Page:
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they have realized that those pipelines are running dry. the Abbott-Piramal deal is primarily focused on the domestic   All materials copyright of the Wharton School of the University of Pennsylvania. "In terms of size.7 billion. "Piramal's 350 products [are] clearly our interest. and there might be considerable competition for them.cfm?articleid=4484) two years. The collaboration includes medicines for pain. among other categories. pharmaceutical industry and other multinationals are looking to get into the branded generics space. The U.8 billion for the same year." Springboard to Global Markets According to Warmuth. the global pharmaceutical industry players have all been trying to diversify their business." Uneasy Amid the Top 10? Globally. In the past few years. "Abbott has a unique challenge. while Abbott India is focused on gastroenterology.upenn. Abbott and other Big Pharma companies face the twin challenges of slow growth in the developed markets and maturing product pipelines that are getting harder to replenish with newer. or make or market them in emerging markets. among other activities. says Piramal.                    Page 2 of 5  . and has popular pharmaceutical brands including the antacid Digene and painkiller Brufen. blockbuster drugs. Warmuth says. they would try and buy major pipelines of blockbuster drugs. You won't be at all surprised that if we evaluate that." Abbott has been operating in India for 100 of its 122 years. So I don't find it that surprising. "In earlier waves of M&A deals. anti-infectives and nutritionals. pain. scale and scope. it is smaller than the other pharmaceutical players." Unlike other pharmaceutical acquisitions that have been targeted at buying Indian generic capacity to service Western and emerging markets. inflammation and anti-infectives.and Piramal is one of the leaders. diagnostic medical devices and services and clinical research. and it is seeking ways to differentiate itself by gaining a bigger foothold in an up and coming market like India. "and I can see a number of reasons for that.S. Now. Piramal's pharmaceutical products span dermatology. It allows Abbott to commercialize two dozen Zydus Cadila drugs in 15 emerging markets." Chaudhuri says.wharton. but that alone is not enough. You have to create a whole organization." In fact. Abbott bought Solvay in its quest to enter emerging markets in Asia and Eastern Europe. "Time is limited. Increased funding expands the scope for drug research. "No Indian company has done that in the last 60 years. and leading Indian companies are attractive -. and we could build on and accelerate that. cancer and cardiovascular." he says. neurological and respiratory diseases. It will. is purely for Abbott's plans to grow its Indian business. The Piramal group has agreed that for eight years after the deal's closing. however. and to add drugs for hypertension and Parkinson's disease." she says of the Piramal valuation." he says. and that takes time. neurosciences and metabolic disorders. 10 days before the Piramal acquisition.A 'Bigger Foothold': What Does the Abbott-Piramal Deal Mean for Indian Pharma?: India Knowledge@Wharton (http://knowledge." Piramal Healthcare focuses on oncology. Abbott announced a licensing and supply deal with Indian pharmaceutical company Zydus Cadila. with product launches beginning in 2012. which is about half of industry leader Johnson & Johnson's revenues of $61. over-the-counter consumer products." Wharton professor of healthcare management Patricia Danzon agrees. metabolic disorders.edu/india/article. other pieces have to fall in place. and are trying to diversify. Piramal on its own has that opportunity. "We have no plans immediately to export Piramal products [to third-country markets] but we will evaluate that. There are a limited number of Indian generics companies that are attractive. [The the Abbott-Piramal deal] puts drug research on a faster track. "It's a higher markup on a smaller base. The Piramal and Zydus Cadila deals are consistent with Abbott's purchase in September 2009 of Belgian drug company Solvay for about US$7 billion. according to Chaudhuri. the Piramal acquisition. it will not enter the business of generic pharmaceutical products in India. at least initially. Abbott also faces the pressure of playing catch-up with its bigger rivals. Piramal notes. "Essentially. Piramal Healthcare also retains custom manufacturing. Indian companies can hope to become truly global pharmaceutical companies only through drug discovery. It ranks eighth in the global pharmaceutical rankings with 2009 revenues of $30. besides vaccines. continue research in drug discovery through an affiliate company.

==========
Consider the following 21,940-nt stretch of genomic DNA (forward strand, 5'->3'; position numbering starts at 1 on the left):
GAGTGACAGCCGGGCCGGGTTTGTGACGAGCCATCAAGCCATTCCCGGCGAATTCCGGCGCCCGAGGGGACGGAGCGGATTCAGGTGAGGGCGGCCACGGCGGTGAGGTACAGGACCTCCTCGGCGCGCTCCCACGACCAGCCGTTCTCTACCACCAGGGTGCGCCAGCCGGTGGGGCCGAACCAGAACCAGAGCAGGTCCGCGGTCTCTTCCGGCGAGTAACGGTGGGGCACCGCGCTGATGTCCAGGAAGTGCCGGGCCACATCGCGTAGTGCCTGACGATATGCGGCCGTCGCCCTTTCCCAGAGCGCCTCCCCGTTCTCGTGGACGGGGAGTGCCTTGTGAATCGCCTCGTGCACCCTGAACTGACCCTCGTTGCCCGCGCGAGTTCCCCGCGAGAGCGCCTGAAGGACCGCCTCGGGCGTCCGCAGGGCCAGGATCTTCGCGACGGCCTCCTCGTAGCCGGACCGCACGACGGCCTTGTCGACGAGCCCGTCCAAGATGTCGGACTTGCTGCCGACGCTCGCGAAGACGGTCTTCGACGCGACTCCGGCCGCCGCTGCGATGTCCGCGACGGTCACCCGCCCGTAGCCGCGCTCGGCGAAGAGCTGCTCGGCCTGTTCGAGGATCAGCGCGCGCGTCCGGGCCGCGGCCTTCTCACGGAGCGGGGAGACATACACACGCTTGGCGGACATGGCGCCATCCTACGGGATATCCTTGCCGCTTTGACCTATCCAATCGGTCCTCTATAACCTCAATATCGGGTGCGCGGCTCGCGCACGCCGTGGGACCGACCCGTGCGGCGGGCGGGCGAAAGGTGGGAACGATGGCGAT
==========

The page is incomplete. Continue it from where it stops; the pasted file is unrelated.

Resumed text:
" But he also sees why that is the case: "It requires a lot of commitment. Dr. "Indian companies don't have the capital required to go into that area of innovation.000. Sanofi-Aventis bought Shanta Biotechnics. "Some of the benefits of having those low-cost locations allow them to export their drugs to the U. and banned some of its drugs. according to Mumbai-based business magazine Business India.edu/india/article.S. but I would expect MNCs doing acquisitions in India to partner with companies that do have facilities approved by the FDA or the EMEA (European Medicines Agency)." says Chaudhuri. the West continues to dominate pharmaceutical innovation. and companies in India and other emerging markets could play a supportive role." "It is like a reality check for Indian pharmaceutical companies. Abbott competed with other suitors for Piramal Healthcare's branded generics business. "I don't think these sorts of mergers are driven primarily by a desire to sell in India. she sees a bigger agenda for Abbott." Abbott would get Piramal's manufacturing facilities in Baddi in Himachal Pradesh state. he adds that he expected some of them to become true global pharmaceutical players. Dr. she cautions that "it is most effective for drugs that are moderately priced. As Ranbaxy. Changing Business Models -. says Danzon. referring to the financial resources and expertise in newer-age drugs based on biologics research.] why toil and struggle with this. Food and Drug Administration charged the Indian company with numerous violations on quality and safety fronts." he says. and there is some patriotic sentiment in that. adding. He doesn't expect to face the kind of problems Daiichi Sankyo found itself in after its Ranbaxy acquisition. [Otherwise. Warmuth says Piramal's manufacturing standards and capabilities meet global regulatory standards. He visualizes how an Indian pharmaceutical entrepreneur might weigh the pros and cons of growing globally in today's environment: "If you have the scientific base and the resources. I don't see any of these promoters interested in the long haul.. say a few billion dollars. "It's about getting access to manufacturing capabilities and a portfolio of products that can be sold in other emerging markets. Several other deals occurred over the past one year." To be sure. or other developed countries." In fact. it is recognition of the fact that growth in healthcare will come from emerging economies. However. then maybe we can talk." she says. the Dabur Group had sold a 74% stake to Fresenius Kabi of Singapore for about US$200 million.wharton. for about US$788 million." referring to Piramal retaining select portions of its business including diagnostics and contract manufacturing facilities. given how health care reform is on the anvil in many countries and cost containment pressures will be even greater?" He adds: "Let's go to something that is booming." says Danzon. "Big Pharma will stay big only by selling its wares in India and China. much like Infosys and Wipro Technologies in IT Services." the magazine said in an editorial. These other   All materials copyright of the Wharton School of the University of Pennsylvania. Reddy's Labs and other Indian drug makers made inroads into developed markets with generics. but with a patriotic tinge." India certainly offers a large and growing domestic market with rising incomes and increasing health insurance coverage.. when the U.and Commitment All the same. which according to media reports included Pfizer. "There are risks.A 'Bigger Foothold': What Does the Abbott-Piramal Deal Mean for Indian Pharma?: India Knowledge@Wharton (http://knowledge.upenn.cfm?articleid=4484) market. "Indian firms that had the potential and were leaders in generics have not been able to pull it off.                    Page 3 of 5  . Sanofi-Aventis and GlaxoSmithKline. whose recent triumphs include several international acquisitions and the Nano small-car brand). bringing the combined entity's workforce to about 7. and about 5. according to Danzon. a vaccine maker in Hyderabad. The potential to expand with very high priced specialty products is seriously limited. The industry has been buzzing with talk of Big Pharma companies like Pfizer and GlaxoSmithKline courting Indian companies like Cipla.000 employees. Earlier. unlike Azim Premji (who heads software services major Wipro Technologies) or Ratan Tata (head of the Tata Group.S." says Chaudhuri."The deal is intended to consolidate Abbott's toehold in India. "I am disappointed. Chaudhuri acknowledges those new realities. Reddy's Laboratories and Torrent Pharmaceuticals.. "Ranbaxy was the first [to sell out]. That is one reason pharmaceutical multinationals are doing deals with the relatively small number of well established Indian companies that have met international standards in manufacturing. biotech and pharmaceutical innovation is capital intensive.